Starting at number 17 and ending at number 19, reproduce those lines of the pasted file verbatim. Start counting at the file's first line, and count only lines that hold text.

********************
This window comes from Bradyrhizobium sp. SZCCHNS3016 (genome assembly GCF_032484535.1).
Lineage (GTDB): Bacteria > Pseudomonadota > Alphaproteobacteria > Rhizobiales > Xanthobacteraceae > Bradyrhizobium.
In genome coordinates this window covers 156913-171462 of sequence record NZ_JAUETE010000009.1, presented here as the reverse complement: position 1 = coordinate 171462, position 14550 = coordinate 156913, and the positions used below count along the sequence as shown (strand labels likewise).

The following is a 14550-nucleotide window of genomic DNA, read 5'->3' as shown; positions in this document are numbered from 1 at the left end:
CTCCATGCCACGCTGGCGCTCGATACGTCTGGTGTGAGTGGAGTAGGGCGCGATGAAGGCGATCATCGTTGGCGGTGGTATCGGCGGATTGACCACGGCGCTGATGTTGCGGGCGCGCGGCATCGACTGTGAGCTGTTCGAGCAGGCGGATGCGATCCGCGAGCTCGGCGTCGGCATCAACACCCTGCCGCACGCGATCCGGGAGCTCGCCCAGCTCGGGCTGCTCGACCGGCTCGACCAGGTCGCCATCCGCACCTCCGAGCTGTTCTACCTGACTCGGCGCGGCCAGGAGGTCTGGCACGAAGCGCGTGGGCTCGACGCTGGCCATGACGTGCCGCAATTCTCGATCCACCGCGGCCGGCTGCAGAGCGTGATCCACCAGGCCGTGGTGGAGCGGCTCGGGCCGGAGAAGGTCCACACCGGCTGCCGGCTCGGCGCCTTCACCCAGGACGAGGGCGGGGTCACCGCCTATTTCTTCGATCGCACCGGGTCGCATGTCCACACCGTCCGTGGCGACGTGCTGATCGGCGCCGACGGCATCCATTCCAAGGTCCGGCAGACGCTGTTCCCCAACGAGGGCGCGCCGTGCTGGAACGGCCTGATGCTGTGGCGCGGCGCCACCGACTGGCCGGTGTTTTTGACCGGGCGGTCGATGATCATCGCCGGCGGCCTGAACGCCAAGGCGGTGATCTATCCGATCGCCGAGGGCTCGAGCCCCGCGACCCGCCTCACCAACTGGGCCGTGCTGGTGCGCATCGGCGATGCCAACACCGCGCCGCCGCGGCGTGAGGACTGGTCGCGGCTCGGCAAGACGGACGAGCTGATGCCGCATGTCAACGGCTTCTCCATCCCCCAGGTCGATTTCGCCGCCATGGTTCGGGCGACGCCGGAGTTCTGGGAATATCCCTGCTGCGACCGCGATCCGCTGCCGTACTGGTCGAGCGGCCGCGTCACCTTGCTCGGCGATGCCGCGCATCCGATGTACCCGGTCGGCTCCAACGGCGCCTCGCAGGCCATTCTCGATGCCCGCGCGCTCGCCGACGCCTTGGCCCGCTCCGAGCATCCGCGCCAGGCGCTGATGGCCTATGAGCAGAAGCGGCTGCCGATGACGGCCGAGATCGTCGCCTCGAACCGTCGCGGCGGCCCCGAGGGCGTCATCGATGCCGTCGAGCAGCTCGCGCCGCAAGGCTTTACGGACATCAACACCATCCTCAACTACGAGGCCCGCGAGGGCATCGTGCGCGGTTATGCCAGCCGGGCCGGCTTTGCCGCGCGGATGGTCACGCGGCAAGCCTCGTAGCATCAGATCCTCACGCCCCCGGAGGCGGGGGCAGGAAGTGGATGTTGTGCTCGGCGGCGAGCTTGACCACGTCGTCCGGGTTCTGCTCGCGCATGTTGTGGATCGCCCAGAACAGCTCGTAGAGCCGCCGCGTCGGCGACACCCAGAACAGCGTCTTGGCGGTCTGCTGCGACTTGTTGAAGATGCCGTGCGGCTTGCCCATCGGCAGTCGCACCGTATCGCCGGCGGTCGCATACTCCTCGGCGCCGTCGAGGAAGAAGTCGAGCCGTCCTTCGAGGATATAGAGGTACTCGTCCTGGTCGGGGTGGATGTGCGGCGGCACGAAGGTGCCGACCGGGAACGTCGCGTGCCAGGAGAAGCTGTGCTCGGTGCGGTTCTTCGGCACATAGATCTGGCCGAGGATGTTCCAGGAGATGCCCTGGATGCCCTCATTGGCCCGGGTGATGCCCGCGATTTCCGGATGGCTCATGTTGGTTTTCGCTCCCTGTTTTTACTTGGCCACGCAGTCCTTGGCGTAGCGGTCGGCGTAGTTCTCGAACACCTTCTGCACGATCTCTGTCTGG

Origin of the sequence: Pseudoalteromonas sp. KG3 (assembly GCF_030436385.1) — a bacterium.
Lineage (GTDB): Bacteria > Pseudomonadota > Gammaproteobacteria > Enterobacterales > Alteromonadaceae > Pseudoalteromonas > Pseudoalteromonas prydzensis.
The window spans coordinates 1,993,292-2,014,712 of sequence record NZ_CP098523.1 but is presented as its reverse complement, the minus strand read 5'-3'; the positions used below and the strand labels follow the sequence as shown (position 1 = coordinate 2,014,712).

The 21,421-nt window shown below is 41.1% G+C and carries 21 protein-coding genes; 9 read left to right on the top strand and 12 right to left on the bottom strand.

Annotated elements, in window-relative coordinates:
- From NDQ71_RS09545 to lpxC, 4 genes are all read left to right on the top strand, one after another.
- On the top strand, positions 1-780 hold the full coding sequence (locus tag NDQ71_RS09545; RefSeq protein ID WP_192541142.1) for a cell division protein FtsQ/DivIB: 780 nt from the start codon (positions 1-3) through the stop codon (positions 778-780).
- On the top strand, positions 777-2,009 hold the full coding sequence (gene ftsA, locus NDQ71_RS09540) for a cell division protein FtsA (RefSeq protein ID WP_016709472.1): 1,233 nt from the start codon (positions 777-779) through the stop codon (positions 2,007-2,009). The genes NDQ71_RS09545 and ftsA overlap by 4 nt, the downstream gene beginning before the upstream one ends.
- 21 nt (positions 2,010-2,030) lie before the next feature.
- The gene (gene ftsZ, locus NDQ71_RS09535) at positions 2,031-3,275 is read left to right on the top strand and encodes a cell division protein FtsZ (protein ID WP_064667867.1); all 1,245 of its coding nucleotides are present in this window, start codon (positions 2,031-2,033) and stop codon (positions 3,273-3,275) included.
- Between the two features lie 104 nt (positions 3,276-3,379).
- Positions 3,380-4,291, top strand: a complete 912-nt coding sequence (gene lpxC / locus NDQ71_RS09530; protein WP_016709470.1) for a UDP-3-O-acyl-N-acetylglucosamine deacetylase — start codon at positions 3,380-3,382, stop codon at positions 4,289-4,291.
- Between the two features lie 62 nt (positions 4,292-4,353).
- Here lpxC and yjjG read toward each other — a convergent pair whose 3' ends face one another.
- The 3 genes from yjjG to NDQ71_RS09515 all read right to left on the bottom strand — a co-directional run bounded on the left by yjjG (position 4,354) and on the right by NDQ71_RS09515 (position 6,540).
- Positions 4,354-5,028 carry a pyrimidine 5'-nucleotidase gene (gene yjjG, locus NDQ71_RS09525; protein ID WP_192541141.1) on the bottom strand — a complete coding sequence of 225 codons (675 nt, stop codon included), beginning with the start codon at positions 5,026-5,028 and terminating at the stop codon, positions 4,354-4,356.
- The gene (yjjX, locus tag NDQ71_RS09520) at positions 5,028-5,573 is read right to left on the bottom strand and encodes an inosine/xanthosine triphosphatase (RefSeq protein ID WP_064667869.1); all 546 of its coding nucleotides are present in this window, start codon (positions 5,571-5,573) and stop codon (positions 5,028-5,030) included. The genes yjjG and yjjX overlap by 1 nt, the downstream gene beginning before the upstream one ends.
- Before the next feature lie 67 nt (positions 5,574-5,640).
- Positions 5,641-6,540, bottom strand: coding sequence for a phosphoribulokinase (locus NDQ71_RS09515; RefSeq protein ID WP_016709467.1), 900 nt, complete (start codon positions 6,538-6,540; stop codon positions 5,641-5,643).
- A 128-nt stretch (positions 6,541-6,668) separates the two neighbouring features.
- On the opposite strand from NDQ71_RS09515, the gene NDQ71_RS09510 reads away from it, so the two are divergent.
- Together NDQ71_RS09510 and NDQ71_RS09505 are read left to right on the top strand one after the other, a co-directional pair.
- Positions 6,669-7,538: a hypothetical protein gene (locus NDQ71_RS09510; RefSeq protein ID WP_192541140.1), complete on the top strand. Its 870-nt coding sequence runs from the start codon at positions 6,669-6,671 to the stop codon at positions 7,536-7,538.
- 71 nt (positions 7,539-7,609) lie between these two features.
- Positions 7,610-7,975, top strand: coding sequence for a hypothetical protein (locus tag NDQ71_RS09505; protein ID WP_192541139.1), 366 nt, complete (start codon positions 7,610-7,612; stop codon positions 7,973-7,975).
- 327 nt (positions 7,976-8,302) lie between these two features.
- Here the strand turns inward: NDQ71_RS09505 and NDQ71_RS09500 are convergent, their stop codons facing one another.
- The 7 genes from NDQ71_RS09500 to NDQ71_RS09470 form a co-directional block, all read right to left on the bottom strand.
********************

- Positions 3,380-4,291, top strand: a complete 912-nt coding sequence (gene lpxC / locus NDQ71_RS09530; protein WP_016709470.1) for a UDP-3-O-acyl-N-acetylglucosamine deacetylase — start codon at positions 3,380-3,382, stop codon at positions 4,289-4,291.
- Between the two features lie 62 nt (positions 4,292-4,353).
- Here lpxC and yjjG read toward each other — a convergent pair whose 3' ends face one another.